Seat Leon FR
sleek, bullet-nosed Seat hatch is fast and fuel-efficient
the smooth flowing lines of the Seat Leon FR
How I love technology... this baby's lights even go around the corner with you, s'true. Driving at night with the Seat's lights on, when turning the steering-wheel the lights follow the direction of the car, and when you straighten out the lights straighten... clever hey. And if the car is laden with extra passengers in the rear the lights dip according, so they're always set right, so unless you're driving around with your 'brights' on, or with your 'fog-lights' on, on a clear, cloudless night, other road uses won't be blinded by your lights.
But the best thing about the Seat Leon FR is the powerful, yet user-friendly, 2-liter turbo-charged mill. The FR can accelerate from a sedate 80 up to 230kph without changing gears, and if you really wanna get a move-on, just push the pedal-to-the-metal and... you're there, effortlessly.
Drove the Seat from Joburg to Durban and back in a day, and the trip was a pleasure... no sweat.
It has teardrop headlights with
integrated indicators and a large, inverted-trapezoid grille. The front wheel
arch is the starting point of the design hallmark of the new Seats, a dynamic
line that sweeps over the wheel arches and slopes across the front and rear
doors to finish at the rear wheels.
The Leon’s coupé appearance is accentuated by its sloped windscreen and downwards-sloping roofline. The rear door handles are concealed in the door frames to further the design.
The rear is dominated by the large hatch with elongated rear light clusters, capped by a spoiler and third brake light. The big "S" symbol in the middle of the hatch is also the boot release, a Seat signature feature.
Soft-touch fascia has a neatly shrouded instrument cluster housing three oval, black dials with white backlighting and red needles.
The centre console is tilted slightly towards the driver and houses the audio and air-conditioning. It appears to be suspended, allowing for an oddments tray, two cup holders, plus hazard warning button.
Steering column is adjustable for height and reach, while controls for both audio and phone are within the racy three-spoke steering wheel.
The rear seats can accommodate three (fairly slim) people, which splits and folds asymmetrically. With both side folded boot space is increased from 341 to 1166 litres.
The Macpherson strut independent front suspension is mounted on a new aluminium sub-chassis with a 23.6mm diameter anti-roll bar, made more effective by reducing the distance from anchoring point to wheel centre. Rear suspension is by an independent four-arm multilink axle with an anti-roll bar, enabling longitudinal dynamics (comfort) to be handled separately from lateral dynamics (agility).
The electrical power-steering system varies its weight to match speed and steering wheel angle and forms part of the cars Electronic Stability Programme. When the car detects oversteer it instructs the system's electric motor to "weight" the steering wheel's movement in the opposite direction. The driver senses this as a recommendation and is prompted to turn the wheel in that direction to re-stabilise the car. The system doesn't steer the car, however - that's up to the driver. The ESP also has an electronic differential lock and emergency brake assistance.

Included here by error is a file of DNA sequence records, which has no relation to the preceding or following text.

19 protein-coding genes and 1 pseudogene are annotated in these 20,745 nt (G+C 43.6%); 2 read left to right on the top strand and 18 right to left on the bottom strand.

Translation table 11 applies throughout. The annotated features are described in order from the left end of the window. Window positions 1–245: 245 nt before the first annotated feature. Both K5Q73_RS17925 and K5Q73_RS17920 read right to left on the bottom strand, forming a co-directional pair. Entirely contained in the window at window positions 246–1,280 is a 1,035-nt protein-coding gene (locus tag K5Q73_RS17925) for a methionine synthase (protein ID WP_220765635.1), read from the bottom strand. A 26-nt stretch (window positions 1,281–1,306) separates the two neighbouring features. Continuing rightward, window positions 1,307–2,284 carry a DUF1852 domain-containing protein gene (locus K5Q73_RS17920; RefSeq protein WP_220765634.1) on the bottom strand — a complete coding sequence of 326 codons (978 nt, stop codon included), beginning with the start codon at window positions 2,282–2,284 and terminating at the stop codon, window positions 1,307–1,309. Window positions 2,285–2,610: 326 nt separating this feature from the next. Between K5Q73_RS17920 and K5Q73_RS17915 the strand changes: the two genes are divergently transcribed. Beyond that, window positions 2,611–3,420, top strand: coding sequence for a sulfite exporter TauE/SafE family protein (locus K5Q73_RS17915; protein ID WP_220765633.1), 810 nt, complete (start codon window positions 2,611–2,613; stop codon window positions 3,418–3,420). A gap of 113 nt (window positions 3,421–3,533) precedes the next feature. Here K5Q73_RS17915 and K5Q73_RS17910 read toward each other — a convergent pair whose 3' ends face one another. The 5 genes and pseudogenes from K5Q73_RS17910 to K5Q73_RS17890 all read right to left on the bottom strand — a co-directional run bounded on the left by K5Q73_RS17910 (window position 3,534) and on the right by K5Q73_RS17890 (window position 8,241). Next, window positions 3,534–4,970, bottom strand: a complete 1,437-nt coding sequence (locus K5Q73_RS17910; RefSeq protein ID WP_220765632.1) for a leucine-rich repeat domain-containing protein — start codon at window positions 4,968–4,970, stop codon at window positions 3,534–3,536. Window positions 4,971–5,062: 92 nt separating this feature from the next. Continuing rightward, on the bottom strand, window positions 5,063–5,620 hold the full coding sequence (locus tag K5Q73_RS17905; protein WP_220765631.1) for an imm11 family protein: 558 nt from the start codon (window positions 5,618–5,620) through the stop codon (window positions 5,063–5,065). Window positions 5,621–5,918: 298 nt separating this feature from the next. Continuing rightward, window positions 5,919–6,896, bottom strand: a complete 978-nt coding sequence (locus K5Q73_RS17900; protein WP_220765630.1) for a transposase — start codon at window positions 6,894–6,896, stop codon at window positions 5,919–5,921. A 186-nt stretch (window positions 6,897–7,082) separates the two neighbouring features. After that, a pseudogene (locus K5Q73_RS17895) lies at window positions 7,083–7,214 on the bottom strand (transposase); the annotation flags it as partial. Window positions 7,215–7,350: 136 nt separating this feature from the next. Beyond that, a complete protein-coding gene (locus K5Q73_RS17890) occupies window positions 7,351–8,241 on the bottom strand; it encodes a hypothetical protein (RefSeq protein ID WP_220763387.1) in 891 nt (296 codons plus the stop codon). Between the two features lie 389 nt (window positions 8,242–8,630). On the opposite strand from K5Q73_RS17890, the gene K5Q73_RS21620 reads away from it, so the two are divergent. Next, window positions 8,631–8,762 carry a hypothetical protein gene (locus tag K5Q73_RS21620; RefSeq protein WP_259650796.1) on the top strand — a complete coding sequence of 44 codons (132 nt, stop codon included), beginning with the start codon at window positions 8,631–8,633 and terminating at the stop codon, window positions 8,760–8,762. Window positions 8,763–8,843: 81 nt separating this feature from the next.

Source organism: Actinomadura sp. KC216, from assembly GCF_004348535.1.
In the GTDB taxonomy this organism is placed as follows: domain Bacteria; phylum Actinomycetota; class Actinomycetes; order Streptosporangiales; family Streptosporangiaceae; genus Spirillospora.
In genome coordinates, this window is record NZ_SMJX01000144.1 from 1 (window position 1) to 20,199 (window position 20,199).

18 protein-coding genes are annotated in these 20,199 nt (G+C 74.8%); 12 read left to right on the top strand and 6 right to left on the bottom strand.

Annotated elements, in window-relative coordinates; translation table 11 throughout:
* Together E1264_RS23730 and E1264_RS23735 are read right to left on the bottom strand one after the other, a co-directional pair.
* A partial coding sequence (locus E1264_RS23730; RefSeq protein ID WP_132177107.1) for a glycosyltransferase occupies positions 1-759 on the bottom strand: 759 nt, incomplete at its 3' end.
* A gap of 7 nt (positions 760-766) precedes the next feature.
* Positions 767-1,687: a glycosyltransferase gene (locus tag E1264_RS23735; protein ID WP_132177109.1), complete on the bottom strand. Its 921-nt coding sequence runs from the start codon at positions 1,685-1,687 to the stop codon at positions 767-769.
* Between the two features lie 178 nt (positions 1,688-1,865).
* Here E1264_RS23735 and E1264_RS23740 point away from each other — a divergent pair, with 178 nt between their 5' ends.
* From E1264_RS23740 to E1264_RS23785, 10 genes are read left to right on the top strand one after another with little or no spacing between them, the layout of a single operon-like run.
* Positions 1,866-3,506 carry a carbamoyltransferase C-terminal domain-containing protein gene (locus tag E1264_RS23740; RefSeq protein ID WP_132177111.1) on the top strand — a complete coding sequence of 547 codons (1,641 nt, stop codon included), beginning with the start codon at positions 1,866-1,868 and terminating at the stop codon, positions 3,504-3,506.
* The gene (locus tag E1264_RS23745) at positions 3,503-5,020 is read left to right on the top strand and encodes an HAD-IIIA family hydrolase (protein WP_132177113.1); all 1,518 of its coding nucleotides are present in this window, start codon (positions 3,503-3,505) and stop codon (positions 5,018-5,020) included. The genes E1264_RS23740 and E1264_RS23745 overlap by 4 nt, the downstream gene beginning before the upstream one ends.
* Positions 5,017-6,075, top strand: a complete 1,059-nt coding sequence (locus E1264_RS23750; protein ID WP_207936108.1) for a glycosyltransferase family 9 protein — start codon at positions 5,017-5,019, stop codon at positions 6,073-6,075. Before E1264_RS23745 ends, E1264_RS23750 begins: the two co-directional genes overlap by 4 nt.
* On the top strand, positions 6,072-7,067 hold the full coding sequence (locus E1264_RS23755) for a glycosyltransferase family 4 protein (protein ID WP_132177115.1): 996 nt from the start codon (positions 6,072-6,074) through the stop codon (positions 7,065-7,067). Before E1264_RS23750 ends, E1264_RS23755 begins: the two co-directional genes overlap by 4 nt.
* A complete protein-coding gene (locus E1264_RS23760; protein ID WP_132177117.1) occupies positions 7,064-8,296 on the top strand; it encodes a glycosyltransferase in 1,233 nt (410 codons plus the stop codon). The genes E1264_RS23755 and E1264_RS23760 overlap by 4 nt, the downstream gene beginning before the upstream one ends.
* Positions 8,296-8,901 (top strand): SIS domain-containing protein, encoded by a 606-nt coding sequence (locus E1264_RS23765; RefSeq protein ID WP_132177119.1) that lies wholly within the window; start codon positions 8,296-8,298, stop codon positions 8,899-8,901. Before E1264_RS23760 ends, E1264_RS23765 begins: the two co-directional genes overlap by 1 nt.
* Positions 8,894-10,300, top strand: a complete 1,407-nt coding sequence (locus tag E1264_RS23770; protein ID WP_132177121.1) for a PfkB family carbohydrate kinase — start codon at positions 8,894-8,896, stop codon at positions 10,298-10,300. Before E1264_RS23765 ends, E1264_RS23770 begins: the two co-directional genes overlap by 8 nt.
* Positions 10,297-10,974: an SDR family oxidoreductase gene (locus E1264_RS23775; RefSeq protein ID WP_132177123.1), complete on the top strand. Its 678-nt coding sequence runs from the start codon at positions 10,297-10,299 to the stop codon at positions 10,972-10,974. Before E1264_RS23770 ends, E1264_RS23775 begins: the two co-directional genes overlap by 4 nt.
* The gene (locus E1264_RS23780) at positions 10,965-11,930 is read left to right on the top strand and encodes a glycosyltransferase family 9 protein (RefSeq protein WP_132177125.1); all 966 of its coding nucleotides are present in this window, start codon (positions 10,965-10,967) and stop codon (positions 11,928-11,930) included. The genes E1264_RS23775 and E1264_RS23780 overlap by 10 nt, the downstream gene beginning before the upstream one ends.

everything at your fingertips
interior is functional and comfortable with body-hugging bucket-seats
two-litre Turbo FSI engine features a continuously variable intake manifold,
internal exhaust-gas recirculation and its turbocharger in unit with the exhaust
Seat quotes 147kW and 280Nm between 1800 and 5000rpm and says the car can accelerate from 80 - 120kph in top gear in 9.6 seconds. It will sprint from 0-100km/h in 7.2sec, cover a standing kilometre in 28.4 secs and reach 230kph – all on 8.1 litres/100km. The 2.0 TFSI FR comes with a six-speed manual gearboxe.
The Leon FR has many convenient features, like built-in Bluetooth connectivity that requires no physical connection between the vehicle and cellphone. The driver can link his phone to the car's network and use it "hands-free" via the steering wheel's buttons and multifunction control lever.
A headlight sensor turns the lights on or off depending on ambient light and a tiny rain sensor in the tinted windscreen controls the wipers.
The Leon also has an auto-dimming rear-view mirror, cruise control and an on-board data computer.
A tyre-pressure monitor detects pressure loss and warns the driver via a light on the dashboard; once tyre pressure is corrected, a button in the transmission tunnel must be pressed to reset the system.
The Leon is the first Seat with up to eight airbags. Six are standard: driver and front passenger, two front side, plus two curtain airbags, supplemented by optional rear side bags.
The front end has been designed to minimise injuries caused to pedestrians in a collision; the bonnet and its hinges absorb energy in a controlled sequence without losing strength.
Pressure sensors in the front doors shorten airbag response time in the event of side collisions, combining with acceleration sensors in the rear wheel arches to detect a side impact within seven milliseconds.
In a collision, the control unit triggers the seat belts and crash bags as appropriate, releases the car's central locking, shuts off the fuel pump and turns on the hazard and courtesy lights.
2-liter Turbo FSI motor
nice, easy to read dash with on-board computer tells you all you need to know - photos Kenn
Thanks to Meena Motiram and all at Seat SA for the exciting, white-knuckle drive.
The Seat Leon FR was such fun to drive - and there's not too many on the road.